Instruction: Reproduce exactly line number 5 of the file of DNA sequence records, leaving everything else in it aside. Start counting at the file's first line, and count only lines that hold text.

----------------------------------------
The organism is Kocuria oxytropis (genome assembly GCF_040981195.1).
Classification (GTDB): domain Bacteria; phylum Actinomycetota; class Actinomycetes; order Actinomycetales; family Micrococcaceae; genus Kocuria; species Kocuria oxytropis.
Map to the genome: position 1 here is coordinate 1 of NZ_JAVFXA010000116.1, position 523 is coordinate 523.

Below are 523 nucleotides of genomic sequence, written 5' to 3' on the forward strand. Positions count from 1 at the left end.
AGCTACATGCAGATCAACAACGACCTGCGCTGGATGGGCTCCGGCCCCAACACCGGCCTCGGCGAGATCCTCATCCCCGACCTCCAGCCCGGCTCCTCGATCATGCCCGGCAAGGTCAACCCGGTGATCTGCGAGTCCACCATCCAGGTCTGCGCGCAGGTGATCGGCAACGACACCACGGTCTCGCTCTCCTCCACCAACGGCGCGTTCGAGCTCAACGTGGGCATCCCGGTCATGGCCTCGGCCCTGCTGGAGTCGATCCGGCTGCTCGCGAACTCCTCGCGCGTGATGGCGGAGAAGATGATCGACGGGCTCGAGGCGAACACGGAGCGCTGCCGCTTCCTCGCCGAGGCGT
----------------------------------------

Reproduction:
AGCTACATGCAGATCAACAACGACCTGCGCTGGATGGGCTCCGGCCCCAACACCGGCCTCGGCGAGATCCTCATCCCCGACCTCCAGCCCGGCTCCTCGATCATGCCCGGCAAGGTCAACCCGGTGATCTGCGAGTCCACCATCCAGGTCTGCGCGCAGGTGATCGGCAACGACACCACGGTCTCGCTCTCCTCCACCAACGGCGCGTTCGAGCTCAACGTGGGCATCCCGGTCATGGCCTCGGCCCTGCTGGAGTCGATCCGGCTGCTCGCGAACTCCTCGCGCGTGATGGCGGAGAAGATGATCGACGGGCTCGAGGCGAACACGGAGCGCTGCCGCTTCCTCGCCGAGGCGT